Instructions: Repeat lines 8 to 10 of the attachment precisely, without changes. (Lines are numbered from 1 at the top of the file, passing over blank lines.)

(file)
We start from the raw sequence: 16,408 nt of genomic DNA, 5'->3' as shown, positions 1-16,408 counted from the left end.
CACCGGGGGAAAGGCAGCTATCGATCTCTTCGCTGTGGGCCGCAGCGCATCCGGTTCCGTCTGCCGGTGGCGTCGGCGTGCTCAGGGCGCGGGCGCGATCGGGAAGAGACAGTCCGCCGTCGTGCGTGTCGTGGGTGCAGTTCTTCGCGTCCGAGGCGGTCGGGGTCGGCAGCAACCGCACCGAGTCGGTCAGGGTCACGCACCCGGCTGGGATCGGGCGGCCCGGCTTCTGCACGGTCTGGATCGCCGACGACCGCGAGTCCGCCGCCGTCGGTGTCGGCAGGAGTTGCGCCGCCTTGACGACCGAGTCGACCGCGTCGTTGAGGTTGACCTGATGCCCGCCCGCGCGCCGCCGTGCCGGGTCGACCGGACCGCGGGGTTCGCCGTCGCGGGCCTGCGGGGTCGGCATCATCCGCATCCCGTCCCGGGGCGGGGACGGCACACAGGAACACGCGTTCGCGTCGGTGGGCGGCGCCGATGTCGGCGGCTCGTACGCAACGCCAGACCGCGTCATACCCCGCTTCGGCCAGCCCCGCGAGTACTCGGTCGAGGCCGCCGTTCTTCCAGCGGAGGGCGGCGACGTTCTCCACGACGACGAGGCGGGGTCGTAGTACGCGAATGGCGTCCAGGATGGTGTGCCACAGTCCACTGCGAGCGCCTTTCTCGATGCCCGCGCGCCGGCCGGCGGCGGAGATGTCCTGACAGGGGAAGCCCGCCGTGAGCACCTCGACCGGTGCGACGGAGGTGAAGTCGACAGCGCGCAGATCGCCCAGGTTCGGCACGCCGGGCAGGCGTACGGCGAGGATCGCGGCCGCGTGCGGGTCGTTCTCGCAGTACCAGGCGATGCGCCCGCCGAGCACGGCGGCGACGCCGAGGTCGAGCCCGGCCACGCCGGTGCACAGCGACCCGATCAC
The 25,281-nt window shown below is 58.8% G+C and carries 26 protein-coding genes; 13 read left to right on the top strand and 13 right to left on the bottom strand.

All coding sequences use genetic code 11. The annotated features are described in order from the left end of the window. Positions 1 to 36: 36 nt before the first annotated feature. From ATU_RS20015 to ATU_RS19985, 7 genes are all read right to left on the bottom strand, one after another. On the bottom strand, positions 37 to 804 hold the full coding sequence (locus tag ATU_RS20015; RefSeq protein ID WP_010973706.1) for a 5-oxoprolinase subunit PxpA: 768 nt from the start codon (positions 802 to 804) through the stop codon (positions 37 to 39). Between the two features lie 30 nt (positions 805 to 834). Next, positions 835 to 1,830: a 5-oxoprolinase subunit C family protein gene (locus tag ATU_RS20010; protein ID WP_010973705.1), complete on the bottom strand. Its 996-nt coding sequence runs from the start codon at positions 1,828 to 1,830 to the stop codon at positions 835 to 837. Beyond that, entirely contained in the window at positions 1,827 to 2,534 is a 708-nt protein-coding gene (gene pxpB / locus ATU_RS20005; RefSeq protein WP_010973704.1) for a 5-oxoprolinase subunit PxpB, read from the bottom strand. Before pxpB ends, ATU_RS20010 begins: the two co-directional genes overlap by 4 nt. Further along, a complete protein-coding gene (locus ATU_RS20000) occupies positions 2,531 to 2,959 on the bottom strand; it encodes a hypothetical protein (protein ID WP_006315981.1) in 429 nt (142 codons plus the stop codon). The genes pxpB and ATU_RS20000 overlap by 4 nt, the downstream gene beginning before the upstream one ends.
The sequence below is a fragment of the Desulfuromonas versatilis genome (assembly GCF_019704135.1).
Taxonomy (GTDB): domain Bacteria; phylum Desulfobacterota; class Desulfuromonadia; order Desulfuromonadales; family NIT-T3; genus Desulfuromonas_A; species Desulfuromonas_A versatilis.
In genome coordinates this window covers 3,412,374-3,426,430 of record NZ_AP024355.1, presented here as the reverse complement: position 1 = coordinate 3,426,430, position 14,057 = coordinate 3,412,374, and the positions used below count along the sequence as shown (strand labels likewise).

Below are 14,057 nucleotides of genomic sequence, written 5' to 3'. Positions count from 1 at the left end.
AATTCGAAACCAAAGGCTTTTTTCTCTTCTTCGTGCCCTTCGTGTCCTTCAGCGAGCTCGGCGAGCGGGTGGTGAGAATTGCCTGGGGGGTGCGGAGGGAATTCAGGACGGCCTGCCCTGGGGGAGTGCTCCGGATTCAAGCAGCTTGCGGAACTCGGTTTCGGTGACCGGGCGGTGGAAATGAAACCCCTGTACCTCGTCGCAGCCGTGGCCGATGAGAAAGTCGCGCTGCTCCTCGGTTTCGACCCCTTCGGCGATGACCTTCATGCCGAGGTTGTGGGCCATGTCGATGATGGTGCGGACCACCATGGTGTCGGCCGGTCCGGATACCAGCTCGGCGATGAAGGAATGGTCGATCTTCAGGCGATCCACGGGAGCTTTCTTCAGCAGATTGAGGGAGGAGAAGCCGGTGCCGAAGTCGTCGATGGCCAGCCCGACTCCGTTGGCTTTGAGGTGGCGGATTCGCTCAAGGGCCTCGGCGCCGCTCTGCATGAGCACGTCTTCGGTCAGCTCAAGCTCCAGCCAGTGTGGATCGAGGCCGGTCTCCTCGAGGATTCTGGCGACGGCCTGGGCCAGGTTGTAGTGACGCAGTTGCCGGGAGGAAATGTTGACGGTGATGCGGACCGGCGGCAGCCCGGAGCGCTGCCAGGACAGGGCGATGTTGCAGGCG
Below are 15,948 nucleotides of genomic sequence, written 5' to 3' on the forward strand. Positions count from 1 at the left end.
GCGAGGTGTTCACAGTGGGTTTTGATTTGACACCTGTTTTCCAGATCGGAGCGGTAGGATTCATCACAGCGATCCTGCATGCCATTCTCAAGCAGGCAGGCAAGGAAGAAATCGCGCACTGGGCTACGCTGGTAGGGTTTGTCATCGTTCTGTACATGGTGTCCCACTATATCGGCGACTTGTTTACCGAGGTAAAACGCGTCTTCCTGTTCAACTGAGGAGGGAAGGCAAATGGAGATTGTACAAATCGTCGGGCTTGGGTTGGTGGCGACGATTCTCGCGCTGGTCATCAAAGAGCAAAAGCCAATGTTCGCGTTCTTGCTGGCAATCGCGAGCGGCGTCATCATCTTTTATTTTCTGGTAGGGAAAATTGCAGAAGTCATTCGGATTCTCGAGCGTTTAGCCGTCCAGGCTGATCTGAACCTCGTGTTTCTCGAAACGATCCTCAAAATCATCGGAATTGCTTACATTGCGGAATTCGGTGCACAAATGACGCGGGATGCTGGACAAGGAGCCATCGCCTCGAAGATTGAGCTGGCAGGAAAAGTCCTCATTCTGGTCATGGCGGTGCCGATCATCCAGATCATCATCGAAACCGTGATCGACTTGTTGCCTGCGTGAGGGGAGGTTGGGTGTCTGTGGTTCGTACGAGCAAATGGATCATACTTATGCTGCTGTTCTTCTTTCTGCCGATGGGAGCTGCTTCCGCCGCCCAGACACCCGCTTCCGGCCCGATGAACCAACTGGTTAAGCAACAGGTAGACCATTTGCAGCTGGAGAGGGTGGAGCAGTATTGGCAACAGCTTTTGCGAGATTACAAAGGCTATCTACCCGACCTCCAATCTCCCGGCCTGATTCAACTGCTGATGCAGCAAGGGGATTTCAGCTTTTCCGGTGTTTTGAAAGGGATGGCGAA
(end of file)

Below are 14,057 nucleotides of genomic sequence, written 5' to 3'. Positions count from 1 at the left end.
AATTCGAAACCAAAGGCTTTTTTCTCTTCTTCGTGCCCTTCGTGTCCTTCAGCGAGCTCGGCGAGCGGGTGGTGAGAATTGCCTGGGGGGTGCGGAGGGAATTCAGGACGGCCTGCCCTGGGGGAGTGCTCCGGATTCAAGCAGCTTGCGGAACTCGGTTTCGGTGACCGGGCGGTGGAAATGAAACCCCTGTACCTCGTCGCAGCCGTGGCCGATGAGAAAGTCGCGCTGCTCCTCGGTTTCGACCCCTTCGGCGATGACCTTCATGCCGAGGTTGTGGGCCATGTCGATGATGGTGCGGACCACCATGGTGTCGGCCGGTCCGGATACCAGCTCGGCGATGAAGGAATGGTCGATCTTCAGGCGATCCACGGGAGCTTTCTTCAGCAGATTGAGGGAGGAGAAGCCGGTGCCGAAGTCGTCGATGGCCAGCCCGACTCCGTTGGCTTTGAGGTGGCGGATTCGCTCAAGGGCCTCGGCGCCGCTCTGCATGAGCACGTCTTCGGTCAGCTCAAGCTCCAGCCAGTGTGGATCGAGGCCGGTCTCCTCGAGGATTCTGGCGACGGCCTGGGCCAGGTTGTAGTGACGCAGTTGCCGGGAGGAAATGTTGACGGTGATGCGGACCGGCGGCAGCCCGGAGCGCTGCCAGGACAGGGCGATGTTGCAGGCG
Below are 15,948 nucleotides of genomic sequence, written 5' to 3' on the forward strand. Positions count from 1 at the left end.